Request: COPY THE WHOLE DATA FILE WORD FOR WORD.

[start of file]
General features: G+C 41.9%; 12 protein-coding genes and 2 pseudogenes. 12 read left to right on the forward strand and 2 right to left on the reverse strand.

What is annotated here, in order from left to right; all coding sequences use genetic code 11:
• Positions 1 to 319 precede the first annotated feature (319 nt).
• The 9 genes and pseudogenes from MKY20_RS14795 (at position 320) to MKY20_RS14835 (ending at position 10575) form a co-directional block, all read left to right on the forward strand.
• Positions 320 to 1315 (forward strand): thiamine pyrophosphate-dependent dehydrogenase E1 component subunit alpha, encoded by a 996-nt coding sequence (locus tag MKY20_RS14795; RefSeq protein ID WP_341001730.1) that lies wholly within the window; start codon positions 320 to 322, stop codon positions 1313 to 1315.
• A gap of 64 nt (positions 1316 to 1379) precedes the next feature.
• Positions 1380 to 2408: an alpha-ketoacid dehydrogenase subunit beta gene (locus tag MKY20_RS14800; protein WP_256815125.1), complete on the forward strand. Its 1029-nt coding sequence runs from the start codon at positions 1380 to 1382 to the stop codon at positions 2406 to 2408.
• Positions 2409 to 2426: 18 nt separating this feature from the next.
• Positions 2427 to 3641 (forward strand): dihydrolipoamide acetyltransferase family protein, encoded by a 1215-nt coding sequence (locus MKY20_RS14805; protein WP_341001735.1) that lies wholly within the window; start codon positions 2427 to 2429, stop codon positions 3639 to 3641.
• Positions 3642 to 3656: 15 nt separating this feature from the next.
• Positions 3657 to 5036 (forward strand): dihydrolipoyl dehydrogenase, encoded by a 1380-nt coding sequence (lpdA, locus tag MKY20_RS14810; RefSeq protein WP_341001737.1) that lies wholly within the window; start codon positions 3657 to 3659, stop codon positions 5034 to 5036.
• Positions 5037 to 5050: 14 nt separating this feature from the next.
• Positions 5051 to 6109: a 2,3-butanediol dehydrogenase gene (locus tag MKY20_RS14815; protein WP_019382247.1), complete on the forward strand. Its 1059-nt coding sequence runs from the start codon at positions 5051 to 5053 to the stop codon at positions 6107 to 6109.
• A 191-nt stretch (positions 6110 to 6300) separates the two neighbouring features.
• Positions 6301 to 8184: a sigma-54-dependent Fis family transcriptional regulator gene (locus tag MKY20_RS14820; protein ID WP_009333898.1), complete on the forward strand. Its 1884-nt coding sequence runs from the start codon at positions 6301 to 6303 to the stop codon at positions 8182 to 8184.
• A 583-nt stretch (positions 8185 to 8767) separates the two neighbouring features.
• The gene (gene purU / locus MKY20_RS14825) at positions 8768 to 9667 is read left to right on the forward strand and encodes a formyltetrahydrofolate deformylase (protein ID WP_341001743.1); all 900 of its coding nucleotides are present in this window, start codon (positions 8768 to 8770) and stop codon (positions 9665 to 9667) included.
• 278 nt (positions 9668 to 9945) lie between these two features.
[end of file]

General features: G+C 41.9%; 12 protein-coding genes and 2 pseudogenes. 12 read left to right on the forward strand and 2 right to left on the reverse strand.

What is annotated here, in order from left to right; all coding sequences use genetic code 11:
• Positions 1 to 319 precede the first annotated feature (319 nt).
• The 9 genes and pseudogenes from MKY20_RS14795 (at position 320) to MKY20_RS14835 (ending at position 10575) form a co-directional block, all read left to right on the forward strand.
• Positions 320 to 1315 (forward strand): thiamine pyrophosphate-dependent dehydrogenase E1 component subunit alpha, encoded by a 996-nt coding sequence (locus tag MKY20_RS14795; RefSeq protein ID WP_341001730.1) that lies wholly within the window; start codon positions 320 to 322, stop codon positions 1313 to 1315.
• A gap of 64 nt (positions 1316 to 1379) precedes the next feature.
• Positions 1380 to 2408: an alpha-ketoacid dehydrogenase subunit beta gene (locus tag MKY20_RS14800; protein WP_256815125.1), complete on the forward strand. Its 1029-nt coding sequence runs from the start codon at positions 1380 to 1382 to the stop codon at positions 2406 to 2408.
• Positions 2409 to 2426: 18 nt separating this feature from the next.
• Positions 2427 to 3641 (forward strand): dihydrolipoamide acetyltransferase family protein, encoded by a 1215-nt coding sequence (locus MKY20_RS14805; protein WP_341001735.1) that lies wholly within the window; start codon positions 2427 to 2429, stop codon positions 3639 to 3641.
• Positions 3642 to 3656: 15 nt separating this feature from the next.
• Positions 3657 to 5036 (forward strand): dihydrolipoyl dehydrogenase, encoded by a 1380-nt coding sequence (lpdA, locus tag MKY20_RS14810; RefSeq protein WP_341001737.1) that lies wholly within the window; start codon positions 3657 to 3659, stop codon positions 5034 to 5036.
• Positions 5037 to 5050: 14 nt separating this feature from the next.
• Positions 5051 to 6109: a 2,3-butanediol dehydrogenase gene (locus tag MKY20_RS14815; protein WP_019382247.1), complete on the forward strand. Its 1059-nt coding sequence runs from the start codon at positions 5051 to 5053 to the stop codon at positions 6107 to 6109.
• A 191-nt stretch (positions 6110 to 6300) separates the two neighbouring features.
• Positions 6301 to 8184: a sigma-54-dependent Fis family transcriptional regulator gene (locus tag MKY20_RS14820; protein ID WP_009333898.1), complete on the forward strand. Its 1884-nt coding sequence runs from the start codon at positions 6301 to 6303 to the stop codon at positions 8182 to 8184.
• A 583-nt stretch (positions 8185 to 8767) separates the two neighbouring features.
• The gene (gene purU / locus MKY20_RS14825) at positions 8768 to 9667 is read left to right on the forward strand and encodes a formyltetrahydrofolate deformylase (protein ID WP_341001743.1); all 900 of its coding nucleotides are present in this window, start codon (positions 8768 to 8770) and stop codon (positions 9665 to 9667) included.
• 278 nt (positions 9668 to 9945) lie between these two features.